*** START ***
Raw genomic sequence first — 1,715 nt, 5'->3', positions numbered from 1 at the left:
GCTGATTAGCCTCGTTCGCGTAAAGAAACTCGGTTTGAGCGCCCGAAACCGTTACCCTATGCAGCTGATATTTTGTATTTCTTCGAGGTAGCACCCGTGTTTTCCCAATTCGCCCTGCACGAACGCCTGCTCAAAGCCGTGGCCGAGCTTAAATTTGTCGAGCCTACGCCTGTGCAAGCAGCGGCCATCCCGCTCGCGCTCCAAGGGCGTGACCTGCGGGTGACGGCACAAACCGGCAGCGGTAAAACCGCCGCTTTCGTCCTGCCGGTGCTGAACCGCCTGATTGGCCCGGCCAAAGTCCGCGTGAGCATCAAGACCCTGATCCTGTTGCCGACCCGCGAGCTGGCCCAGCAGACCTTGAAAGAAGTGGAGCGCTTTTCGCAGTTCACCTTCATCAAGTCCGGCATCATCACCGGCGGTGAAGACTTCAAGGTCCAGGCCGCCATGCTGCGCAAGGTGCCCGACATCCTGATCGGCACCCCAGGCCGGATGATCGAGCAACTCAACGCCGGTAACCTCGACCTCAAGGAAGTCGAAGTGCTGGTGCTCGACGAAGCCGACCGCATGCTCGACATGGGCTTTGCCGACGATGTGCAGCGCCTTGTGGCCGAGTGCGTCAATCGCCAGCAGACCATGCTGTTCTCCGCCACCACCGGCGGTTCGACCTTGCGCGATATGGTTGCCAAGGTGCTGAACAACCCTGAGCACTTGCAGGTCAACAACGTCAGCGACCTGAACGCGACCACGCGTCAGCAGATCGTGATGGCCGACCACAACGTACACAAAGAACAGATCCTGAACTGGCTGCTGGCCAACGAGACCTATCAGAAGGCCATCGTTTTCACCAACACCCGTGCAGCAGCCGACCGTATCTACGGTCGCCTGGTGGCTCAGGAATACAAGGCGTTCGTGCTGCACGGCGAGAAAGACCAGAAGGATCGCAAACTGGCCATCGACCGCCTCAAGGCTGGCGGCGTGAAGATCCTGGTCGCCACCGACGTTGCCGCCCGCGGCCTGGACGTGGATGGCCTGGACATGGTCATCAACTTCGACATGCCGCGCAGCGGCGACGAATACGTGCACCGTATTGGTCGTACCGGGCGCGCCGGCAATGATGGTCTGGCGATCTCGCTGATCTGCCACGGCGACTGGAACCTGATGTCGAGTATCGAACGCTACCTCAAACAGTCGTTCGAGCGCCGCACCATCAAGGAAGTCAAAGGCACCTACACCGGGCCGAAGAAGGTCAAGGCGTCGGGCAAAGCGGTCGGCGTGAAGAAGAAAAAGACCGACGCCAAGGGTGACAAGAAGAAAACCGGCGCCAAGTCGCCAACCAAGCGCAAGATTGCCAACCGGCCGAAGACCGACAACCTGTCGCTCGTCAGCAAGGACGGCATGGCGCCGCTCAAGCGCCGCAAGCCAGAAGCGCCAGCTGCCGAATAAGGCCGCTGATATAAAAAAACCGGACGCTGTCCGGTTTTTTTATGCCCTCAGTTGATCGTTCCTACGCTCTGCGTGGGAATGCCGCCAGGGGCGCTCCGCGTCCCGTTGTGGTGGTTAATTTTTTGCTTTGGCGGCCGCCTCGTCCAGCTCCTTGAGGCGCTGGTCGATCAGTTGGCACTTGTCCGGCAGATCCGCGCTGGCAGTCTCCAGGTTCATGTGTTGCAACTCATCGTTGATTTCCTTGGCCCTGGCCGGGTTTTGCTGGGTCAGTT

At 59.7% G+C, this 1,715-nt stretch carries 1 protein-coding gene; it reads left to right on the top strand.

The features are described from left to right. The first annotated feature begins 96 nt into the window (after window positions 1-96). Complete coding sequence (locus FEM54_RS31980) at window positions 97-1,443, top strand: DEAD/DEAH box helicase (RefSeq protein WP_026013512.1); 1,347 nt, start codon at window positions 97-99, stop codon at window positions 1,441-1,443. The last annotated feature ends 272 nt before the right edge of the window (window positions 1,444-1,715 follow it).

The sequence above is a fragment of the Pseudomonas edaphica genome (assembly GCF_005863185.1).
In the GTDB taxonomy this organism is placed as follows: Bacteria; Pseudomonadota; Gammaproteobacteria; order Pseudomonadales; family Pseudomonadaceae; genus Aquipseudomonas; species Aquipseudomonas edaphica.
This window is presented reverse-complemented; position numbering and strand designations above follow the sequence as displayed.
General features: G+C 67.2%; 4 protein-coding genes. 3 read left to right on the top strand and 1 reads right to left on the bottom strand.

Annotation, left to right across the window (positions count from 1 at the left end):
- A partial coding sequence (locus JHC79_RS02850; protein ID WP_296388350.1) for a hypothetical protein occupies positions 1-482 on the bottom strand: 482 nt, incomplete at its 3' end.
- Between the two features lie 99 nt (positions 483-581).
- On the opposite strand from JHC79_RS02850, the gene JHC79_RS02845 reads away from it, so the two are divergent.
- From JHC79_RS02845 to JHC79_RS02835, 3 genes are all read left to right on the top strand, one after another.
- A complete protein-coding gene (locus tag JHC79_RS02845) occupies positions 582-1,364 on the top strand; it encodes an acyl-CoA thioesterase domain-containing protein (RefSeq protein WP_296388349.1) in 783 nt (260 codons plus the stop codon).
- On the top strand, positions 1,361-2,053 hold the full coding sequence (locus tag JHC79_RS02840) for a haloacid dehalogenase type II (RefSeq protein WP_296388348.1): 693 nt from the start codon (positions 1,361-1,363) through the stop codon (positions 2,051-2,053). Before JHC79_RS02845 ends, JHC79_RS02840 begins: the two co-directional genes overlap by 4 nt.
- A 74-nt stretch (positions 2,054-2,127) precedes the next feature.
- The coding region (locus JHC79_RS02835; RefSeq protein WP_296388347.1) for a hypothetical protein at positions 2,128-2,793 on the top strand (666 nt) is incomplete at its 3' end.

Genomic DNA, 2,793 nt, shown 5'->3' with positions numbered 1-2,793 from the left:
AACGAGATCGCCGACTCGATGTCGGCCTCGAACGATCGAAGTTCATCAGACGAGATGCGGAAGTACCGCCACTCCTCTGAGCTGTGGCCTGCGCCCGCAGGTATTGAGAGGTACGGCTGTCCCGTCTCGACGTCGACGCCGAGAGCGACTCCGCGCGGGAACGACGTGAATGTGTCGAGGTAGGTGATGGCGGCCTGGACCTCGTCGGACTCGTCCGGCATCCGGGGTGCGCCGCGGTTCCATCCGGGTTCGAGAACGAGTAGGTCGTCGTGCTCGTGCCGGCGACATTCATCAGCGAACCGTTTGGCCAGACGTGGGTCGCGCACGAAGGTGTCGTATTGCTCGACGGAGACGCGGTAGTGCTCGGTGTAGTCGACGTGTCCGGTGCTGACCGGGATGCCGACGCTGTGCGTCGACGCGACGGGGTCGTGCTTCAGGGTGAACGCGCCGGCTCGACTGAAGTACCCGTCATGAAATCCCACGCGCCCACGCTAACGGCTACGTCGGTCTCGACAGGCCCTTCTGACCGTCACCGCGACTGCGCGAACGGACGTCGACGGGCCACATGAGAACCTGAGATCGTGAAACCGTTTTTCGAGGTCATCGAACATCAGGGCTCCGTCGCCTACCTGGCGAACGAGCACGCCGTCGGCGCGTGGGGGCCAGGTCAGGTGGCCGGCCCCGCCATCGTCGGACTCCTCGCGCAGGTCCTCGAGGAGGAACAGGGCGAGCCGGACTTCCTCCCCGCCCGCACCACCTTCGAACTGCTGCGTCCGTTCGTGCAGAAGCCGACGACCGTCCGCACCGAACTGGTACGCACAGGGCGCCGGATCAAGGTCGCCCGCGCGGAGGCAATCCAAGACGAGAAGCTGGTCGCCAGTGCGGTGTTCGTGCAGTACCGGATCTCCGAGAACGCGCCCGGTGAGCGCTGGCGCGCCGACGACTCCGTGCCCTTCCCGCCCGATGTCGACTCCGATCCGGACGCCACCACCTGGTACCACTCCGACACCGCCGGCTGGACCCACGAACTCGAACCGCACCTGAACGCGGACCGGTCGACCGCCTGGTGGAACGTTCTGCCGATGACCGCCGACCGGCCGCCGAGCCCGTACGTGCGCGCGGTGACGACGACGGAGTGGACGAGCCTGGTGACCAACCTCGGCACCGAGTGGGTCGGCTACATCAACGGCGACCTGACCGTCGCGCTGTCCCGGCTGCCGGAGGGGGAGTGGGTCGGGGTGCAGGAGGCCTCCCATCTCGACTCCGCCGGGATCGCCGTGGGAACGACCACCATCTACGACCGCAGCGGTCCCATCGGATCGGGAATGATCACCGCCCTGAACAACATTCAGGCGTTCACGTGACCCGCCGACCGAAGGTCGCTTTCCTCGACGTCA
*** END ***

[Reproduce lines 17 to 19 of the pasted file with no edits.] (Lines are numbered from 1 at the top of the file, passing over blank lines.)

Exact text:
- The coding region (locus JHC79_RS02835; RefSeq protein WP_296388347.1) for a hypothetical protein at positions 2,128-2,793 on the top strand (666 nt) is incomplete at its 3' end.

Genomic DNA, 2,793 nt, shown 5'->3' with positions numbered 1-2,793 from the left:
AACGAGATCGCCGACTCGATGTCGGCCTCGAACGATCGAAGTTCATCAGACGAGATGCGGAAGTACCGCCACTCCTCTGAGCTGTGGCCTGCGCCCGCAGGTATTGAGAGGTACGGCTGTCCCGTCTCGACGTCGACGCCGAGAGCGACTCCGCGCGGGAACGACGTGAATGTGTCGAGGTAGGTGATGGCGGCCTGGACCTCGTCGGACTCGTCCGGCATCCGGGGTGCGCCGCGGTTCCATCCGGGTTCGAGAACGAGTAGGTCGTCGTGCTCGTGCCGGCGACATTCATCAGCGAACCGTTTGGCCAGACGTGGGTCGCGCACGAAGGTGTCGTATTGCTCGACGGAGACGCGGTAGTGCTCGGTGTAGTCGACGTGTCCGGTGCTGACCGGGATGCCGACGCTGTGCGTCGACGCGACGGGGTCGTGCTTCAGGGTGAACGCGCCGGCTCGACTGAAGTACCCGTCATGAAATCCCACGCGCCCACGCTAACGGCTACGTCGGTCTCGACAGGCCCTTCTGACCGTCACCGCGACTGCGCGAACGGACGTCGACGGGCCACATGAGAACCTGAGATCGTGAAACCGTTTTTCGAGGTCATCGAACATCAGGGCTCCGTCGCCTACCTGGCGAACGAGCACGCCGTCGGCGCGTGGGGGCCAGGTCAGGTGGCCGGCCCCGCCATCGTCGGACTCCTCGCGCAGGTCCTCGAGGAGGAACAGGGCGAGCCGGACTTCCTCCCCGCCCGCACCACCTTCGAACTGCTGCGTCCGTTCGTGCAGAAGCCGACGACCGTCCGCACCGAACTGGTACGCACAGGGCGCCGGATCAAGGTCGCCCGCGCGGAGGCAATCCAAGACGAGAAGCTGGTCGCCAGTGCGGTGTTCGTGCAGTACCGGATCTCCGAGAACGCGCCCGGTGAGCGCTGGCGCGCCGACGACTCCGTGCCCTTCCCGCCCGATGTCGACTCCGATCCGGACGCCACCACCTGGTACCACTCCGACACCGCCGGCTGGACCCACGAACTCGAACCGCACCTGAACGCGGACCGGTCGACCGCCTGGTGGAACGTTCTGCCGATGACCGCCGACCGGCCGCCGAGCCCGTACGTGCGCGCGGTGACGACGACGGAGTGGACGAGCCTGGTGACCAACCTCGGCACCGAGTGGGTCGGCTACATCAACGGCGACCTGACCGTCGCGCTGTCCCGGCTGCCGGAGGGGGAGTGGGTCGGGGTGCAGGAGGCCTCCCATCTCGACTCCGCCGGGATCGCCGTGGGAACGACCACCATCTACGACCGCAGCGGTCCCATCGGATCGGGAATGATCACCGCCCTGAACAACATTCAGGCGTTCACGTGACCCGCCGACCGAAGGTCGCTTTCCTCGACGTCA